feature story


With the explosion in gift-card sales, don’t miss out because you don’t offer them. Here’s everything you need to know to get started with a gift-card program in your store.

by Morgan Chilson

Gift cards have blasted into popularity in the past few holiday seasons, delighting both consumers and business owners. These small plastic cards were estimated to account for almost $28 billion in sales during the past holiday season, according to the National Retail Federation (NRF), a retail trade association based in Washington, D.C.

In its November 2006 “Gift-Card Survey,” the NRF found that almost 80 percent of consumers were planning to buy at least one gift card over the holidays. More than half said they hoped to receive a gift card.

Gift cards offer marketing opportunities for florists because they can increase store traffic, says Michael Russo, chairman and president of the Gift Association of America, a gift industry trade association based in Johnstown, Pa. Statistics show 55 percent of recipients make more than one trip to the store to use up a card’s value.

What’s more, the NRF says 61 percent of gift-card recipients spend more than the value of their cards. Gift cards also can increase business traffic in January and February. Sales are not recorded when the cards are purchased but when they are used to buy merchandise.

Gift cards aren’t just about the holidays. Mr. Russo says research indicates the average person receives four gift cards a year, with an average value of $35 each. In addition, fraud with gift cards is significantly lower than with paper gift certificates, he says, 1 percent versus 8 percent.

Bruce Nelson, president of St. Croix Floral Co., in St. Croix, Wis., saw a 25 percent increase in gift-card sales when he got rid of his store’s paper certificates three years ago and started using gift cards. They sell well for Christmas and Mother’s Day, he says.

“Customers are just more comfortable with them,” Mr. Nelson explains. “All the big mass merchants are using gift cards. There’s no reason the floral industry shouldn’t be.”

These plastic marketing tools have been available at most major retail stores for a few years. One challenge for owners of small- to medium-sized businesses is determining if the cost of installing a gift-card system is outweighed by the benefits.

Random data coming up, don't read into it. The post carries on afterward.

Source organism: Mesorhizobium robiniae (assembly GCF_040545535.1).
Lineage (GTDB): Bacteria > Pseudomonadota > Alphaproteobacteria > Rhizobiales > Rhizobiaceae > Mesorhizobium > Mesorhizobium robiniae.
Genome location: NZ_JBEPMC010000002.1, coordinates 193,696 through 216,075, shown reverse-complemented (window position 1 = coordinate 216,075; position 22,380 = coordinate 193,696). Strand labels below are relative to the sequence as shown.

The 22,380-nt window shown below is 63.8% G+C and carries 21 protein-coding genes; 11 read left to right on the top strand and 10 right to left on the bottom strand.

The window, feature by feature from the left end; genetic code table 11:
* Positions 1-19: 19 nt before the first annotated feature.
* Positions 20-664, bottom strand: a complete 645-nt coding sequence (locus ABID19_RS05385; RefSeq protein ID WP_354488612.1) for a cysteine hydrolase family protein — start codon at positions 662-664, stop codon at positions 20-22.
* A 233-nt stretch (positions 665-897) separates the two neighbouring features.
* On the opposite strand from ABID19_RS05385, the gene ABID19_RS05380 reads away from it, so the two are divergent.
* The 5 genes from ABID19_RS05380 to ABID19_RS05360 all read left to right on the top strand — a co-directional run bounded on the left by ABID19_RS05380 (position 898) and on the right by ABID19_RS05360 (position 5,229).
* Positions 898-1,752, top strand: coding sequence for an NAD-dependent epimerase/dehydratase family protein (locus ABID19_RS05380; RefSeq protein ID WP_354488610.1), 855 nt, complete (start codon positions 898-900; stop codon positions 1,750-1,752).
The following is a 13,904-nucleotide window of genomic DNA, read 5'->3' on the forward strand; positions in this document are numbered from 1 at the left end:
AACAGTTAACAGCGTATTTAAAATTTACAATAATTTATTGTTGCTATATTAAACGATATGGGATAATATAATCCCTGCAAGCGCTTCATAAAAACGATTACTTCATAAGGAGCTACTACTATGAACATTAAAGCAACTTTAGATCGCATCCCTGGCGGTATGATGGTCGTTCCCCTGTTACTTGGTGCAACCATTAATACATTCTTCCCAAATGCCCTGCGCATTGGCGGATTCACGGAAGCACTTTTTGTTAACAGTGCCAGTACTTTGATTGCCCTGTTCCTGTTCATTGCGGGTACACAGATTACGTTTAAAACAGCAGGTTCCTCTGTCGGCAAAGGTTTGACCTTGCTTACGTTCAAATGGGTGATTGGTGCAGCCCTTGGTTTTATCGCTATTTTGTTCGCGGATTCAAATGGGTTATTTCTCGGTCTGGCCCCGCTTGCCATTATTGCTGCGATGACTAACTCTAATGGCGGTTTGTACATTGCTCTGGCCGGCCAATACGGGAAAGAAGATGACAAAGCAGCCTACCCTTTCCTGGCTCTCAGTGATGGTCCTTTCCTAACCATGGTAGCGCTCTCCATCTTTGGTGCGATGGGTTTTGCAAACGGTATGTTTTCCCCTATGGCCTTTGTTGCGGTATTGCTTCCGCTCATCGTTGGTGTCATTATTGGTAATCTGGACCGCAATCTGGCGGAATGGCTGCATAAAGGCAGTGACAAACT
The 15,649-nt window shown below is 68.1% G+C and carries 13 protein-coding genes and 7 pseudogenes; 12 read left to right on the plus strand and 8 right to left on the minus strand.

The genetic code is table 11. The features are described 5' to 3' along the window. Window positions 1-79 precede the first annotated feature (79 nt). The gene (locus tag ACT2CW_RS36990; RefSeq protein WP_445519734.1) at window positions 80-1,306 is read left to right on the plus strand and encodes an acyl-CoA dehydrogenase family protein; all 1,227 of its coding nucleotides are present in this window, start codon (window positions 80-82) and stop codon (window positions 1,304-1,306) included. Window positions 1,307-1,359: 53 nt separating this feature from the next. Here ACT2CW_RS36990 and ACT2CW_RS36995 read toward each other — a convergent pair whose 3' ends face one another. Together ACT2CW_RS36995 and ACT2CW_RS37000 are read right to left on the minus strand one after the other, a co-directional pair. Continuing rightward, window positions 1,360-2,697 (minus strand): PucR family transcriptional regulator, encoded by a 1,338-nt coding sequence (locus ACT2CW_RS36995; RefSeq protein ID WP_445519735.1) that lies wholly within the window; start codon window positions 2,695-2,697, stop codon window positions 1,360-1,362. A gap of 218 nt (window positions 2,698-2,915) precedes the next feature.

setting it up through pos
The first important question to answer when considering gift cards is whether your current point-of-sale (POS) system offers that function. If so, getting started can be easy.

Two of Teleflora’s four POS systems, the RTI Total Management System and Dove POS, offer gift-card capabilities, says Quinn Goldstein, director of marketing for the Los Angeles-based flowers-by-wire service. Teleflora also offers a gift-card solution for non-POS users through its credit-card terminal.

Mr. Goldstein says the two Teleflora systems include software that helps store owners track gift-card sales as well as outstanding balances and customer information. That information stays in-house at the business and is not accessed by Teleflora.

Floral Accounting Systems, Inc., a floral industry technology provider based in Ruston, La., added gift-card capabilities to its FAS 2007 POS system in October 2006, says Gary Reed, president. As with Teleflora’s systems, there is no cost for processing gift cards through the FAS system because it is included in the software.

“There was an immediate response from our customers,” Mr. Reed says. “The people who make the gift cards were very surprised at the level of response they got.”

Training employees to process gift cards through the current POS system is easy, he says, because they work a lot like credit cards. Each store can decide if there will be an expiration date on the cards or any fees charged for cards that aren’t used within a certain period of time.

If your store uses a POS system that has gift-card capabilities, there usually are no additional fees other than purchasing the gift cards. Costs for those can run from 10 cents to $1 per card depending on options such as custom artwork, barcoding, magnetic strips or whether the card is reloadable.

  Eunredeemed gift cards: causing some controversy

One challenge for retailers is what to do about unredeemed gift cards. While some business owners might consider this a bonus to their businesses, gift cards with expiration dates and/or service fees that go into effect after a certain period of time are causing controversy. As a result, many retailers are no longer following those practices, says Bill Horne, president of Valutec Card Solutions, a firm that offers gift-and loyalty-card programs to retailers.

A few state legislatures have tackled the issue. The focus so far has been on making it illegal to utilize expiration dates and service fees, steps that both Florida and California have taken.

There also has been some talk that dollars left on gift cards should fall under regulation by Abandoned Property Laws, and in some cases this is so. That would mean that unused gift-card money would have to be turned in to the state to be held for the gift-card holders. Each state has different laws on the books about how this should be handled, so consult your accountant or attorney.

For larger stores, the value of unredeemed gift cards can be tremendous. Some of the larger companies have coined the term “breakage” for unused gift cards and started showing them on their books as earnings after a certain period of time. (Remember, gift cards are not counted as sales until they are redeemed.) According to The New York Times, Best Buy’s earnings in 2006 were pumped up by breakage of $16 million.



separate systems
If your current POS system doesn’t support gift cards, you still can start a program although the costs may be higher. Mr. Nelson’s POS system through FTD Group, Inc., does not support the service, so he uses a separate vendor. A spokesperson for FTD confirms that their POS systems do not currently support gift cards.